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Monday, 29 May 2017
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JIS (Japanese Industrial Standard)


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 Does your Phillips screwdriver "cam-out" and damage screws?

 If so, it may NOT be a US Phillips® screw - it may be a “JIS” (Japanese Industrial Standard) type!  
That is why you need VESSEL Japanese Cross-Point Screwdrivers!

The Phillips® versus JIS (Japanese Industrial Standard) Phenomenon

One of the most recognized types of screwdrivers in the US is the traditional Phillips® screwdriver. It’s probably the most commonly used driver in your toolbox for fastening cross-point screws. Do you experience “cam-outs” and damage screws when using a Phillips® screwdriver on Japanese brand products (motorcycles, ATV’s, automobiles, electronic equipment, office equipment, hobby remote control equipment, ect.)? If so, then it may be a “JIS” (Japanese Industrial Standard) screw. A JIS and a Phillips® screw may look the same to the human eye, but they have completely different profiles and it's important to know the difference.

Henry Phillips invented and patented the Phillips® design in 1936. The Phillips® design was a great solution for the automobile production lines since it was designed to “cam-out” after a certain torque was reached to prevent over-tightening of the screw. Another advantage over the use of flat head screws was that the Phillips® self-centering design allowed operators to engage the tip of the driver into the screw head very quickly and easily.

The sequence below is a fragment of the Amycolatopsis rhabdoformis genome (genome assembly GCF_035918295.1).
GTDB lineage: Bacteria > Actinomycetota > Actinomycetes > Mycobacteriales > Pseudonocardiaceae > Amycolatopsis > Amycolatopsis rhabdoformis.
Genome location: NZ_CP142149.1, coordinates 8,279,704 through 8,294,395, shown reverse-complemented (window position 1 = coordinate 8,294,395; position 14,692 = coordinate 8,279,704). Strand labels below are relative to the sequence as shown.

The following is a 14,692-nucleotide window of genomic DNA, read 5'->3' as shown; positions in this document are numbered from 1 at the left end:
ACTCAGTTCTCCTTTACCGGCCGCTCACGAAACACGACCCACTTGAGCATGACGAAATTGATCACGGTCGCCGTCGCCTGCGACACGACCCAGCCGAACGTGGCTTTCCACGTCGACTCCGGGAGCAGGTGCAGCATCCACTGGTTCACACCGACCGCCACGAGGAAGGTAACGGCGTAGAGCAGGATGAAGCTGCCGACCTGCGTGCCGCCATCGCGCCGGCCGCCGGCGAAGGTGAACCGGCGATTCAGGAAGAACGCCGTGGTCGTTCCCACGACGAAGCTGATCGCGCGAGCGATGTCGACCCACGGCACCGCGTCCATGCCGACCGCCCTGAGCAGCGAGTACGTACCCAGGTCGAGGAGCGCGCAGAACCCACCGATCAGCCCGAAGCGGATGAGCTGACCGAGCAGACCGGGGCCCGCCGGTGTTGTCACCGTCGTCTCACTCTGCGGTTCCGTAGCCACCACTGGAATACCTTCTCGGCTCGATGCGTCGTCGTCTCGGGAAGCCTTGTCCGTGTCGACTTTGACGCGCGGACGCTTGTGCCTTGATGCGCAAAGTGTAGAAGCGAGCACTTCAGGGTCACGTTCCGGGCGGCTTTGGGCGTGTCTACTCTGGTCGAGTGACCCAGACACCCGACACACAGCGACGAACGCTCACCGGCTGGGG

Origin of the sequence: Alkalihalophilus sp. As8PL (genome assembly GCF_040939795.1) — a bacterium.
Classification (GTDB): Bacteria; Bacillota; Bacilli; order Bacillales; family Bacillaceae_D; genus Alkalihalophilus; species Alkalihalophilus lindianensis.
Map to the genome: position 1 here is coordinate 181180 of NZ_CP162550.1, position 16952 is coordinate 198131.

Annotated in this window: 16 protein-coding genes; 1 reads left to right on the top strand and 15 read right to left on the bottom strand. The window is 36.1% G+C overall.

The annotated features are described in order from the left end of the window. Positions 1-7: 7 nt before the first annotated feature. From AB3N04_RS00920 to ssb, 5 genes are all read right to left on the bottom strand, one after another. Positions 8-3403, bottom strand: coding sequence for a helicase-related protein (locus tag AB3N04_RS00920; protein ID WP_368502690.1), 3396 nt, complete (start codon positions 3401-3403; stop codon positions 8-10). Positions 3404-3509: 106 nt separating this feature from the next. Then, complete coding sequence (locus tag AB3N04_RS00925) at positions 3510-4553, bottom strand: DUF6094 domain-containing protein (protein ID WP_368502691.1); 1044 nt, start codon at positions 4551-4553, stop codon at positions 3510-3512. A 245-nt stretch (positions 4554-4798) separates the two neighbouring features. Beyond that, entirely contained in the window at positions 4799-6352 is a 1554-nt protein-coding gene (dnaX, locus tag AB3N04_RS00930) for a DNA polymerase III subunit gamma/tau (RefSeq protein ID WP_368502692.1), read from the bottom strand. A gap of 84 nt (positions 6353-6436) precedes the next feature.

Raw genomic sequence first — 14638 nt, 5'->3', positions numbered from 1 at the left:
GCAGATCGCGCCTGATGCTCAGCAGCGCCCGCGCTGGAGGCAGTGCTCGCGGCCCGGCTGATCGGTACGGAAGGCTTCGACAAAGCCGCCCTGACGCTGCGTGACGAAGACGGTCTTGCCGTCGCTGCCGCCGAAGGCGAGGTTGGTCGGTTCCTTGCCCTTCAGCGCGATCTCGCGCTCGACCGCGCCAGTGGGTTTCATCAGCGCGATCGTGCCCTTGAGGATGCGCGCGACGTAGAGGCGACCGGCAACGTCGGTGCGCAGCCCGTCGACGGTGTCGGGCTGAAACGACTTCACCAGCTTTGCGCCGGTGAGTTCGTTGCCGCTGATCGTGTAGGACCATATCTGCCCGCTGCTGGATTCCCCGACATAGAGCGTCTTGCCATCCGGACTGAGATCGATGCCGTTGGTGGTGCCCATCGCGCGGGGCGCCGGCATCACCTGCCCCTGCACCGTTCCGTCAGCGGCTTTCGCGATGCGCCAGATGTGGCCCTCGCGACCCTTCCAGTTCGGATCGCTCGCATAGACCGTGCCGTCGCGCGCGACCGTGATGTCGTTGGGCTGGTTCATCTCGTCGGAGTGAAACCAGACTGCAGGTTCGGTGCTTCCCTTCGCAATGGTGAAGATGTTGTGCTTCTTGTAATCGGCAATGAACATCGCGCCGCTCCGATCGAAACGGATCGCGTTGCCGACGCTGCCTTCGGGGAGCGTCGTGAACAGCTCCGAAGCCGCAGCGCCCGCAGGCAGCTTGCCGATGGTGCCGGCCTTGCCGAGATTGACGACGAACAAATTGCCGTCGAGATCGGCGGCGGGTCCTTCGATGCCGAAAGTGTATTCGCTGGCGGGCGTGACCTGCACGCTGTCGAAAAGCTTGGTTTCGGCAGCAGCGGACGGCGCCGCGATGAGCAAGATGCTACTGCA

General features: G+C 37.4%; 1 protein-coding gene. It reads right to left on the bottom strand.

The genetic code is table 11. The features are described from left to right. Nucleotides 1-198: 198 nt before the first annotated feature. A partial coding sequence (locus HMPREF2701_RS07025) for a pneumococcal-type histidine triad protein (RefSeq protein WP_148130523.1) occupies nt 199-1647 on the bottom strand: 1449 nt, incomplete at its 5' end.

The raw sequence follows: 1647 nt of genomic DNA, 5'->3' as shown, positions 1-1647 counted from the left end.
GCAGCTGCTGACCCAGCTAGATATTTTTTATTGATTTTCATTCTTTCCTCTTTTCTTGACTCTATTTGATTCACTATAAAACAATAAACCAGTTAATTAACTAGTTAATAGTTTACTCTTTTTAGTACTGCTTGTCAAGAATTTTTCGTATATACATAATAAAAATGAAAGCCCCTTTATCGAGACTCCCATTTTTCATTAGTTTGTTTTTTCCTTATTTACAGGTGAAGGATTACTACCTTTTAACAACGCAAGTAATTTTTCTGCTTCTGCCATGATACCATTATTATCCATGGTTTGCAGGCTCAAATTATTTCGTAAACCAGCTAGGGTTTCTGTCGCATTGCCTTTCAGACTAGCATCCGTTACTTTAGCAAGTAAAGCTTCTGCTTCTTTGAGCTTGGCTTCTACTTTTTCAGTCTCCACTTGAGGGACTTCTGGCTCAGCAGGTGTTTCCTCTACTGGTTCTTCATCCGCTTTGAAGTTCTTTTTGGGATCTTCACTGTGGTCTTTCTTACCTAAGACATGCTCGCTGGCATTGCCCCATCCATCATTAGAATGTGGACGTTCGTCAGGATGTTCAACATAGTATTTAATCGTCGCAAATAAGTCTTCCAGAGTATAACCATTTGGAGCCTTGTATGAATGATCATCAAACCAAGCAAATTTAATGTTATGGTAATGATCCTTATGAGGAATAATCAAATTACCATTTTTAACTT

Japanese engineers developed their own cross-point design similar to that of the Phillips®. The Japanese cross-point drivers also have the self-centering and quick tool and screw engagement, however the “JIS” (Japanese Industrial Standard) design allowed torque and over-tightening to be controlled by the operator and not at the head of the screw. This key difference is why Phillips screwdrivers cannot properly engage "JIS” (Japanese Industrial Standard) screws.

It’s very hard to distinguish the difference between a Phillips® versus a JIS screw without magnification. Some JIS screws can be easily identified by a single dot or dimple on the head of the screw. However, it could be difficult to identify one from the other if the screw doesn’t have a marking. 

 writeup jisdiagram  writeup phillipsdiagram

You can see the difference between the two cross-point designs in the above diagram. The Phillips® and the Japanese JIS profiles may look the same, but they are indeed significantly different when you look at them under close magnification.

An overall rule of thumb is that Japanese cross-point screwdrivers, such as VESSEL, are recommended in order to help prevent cam-outs and screw damage when working on Japanese brand products.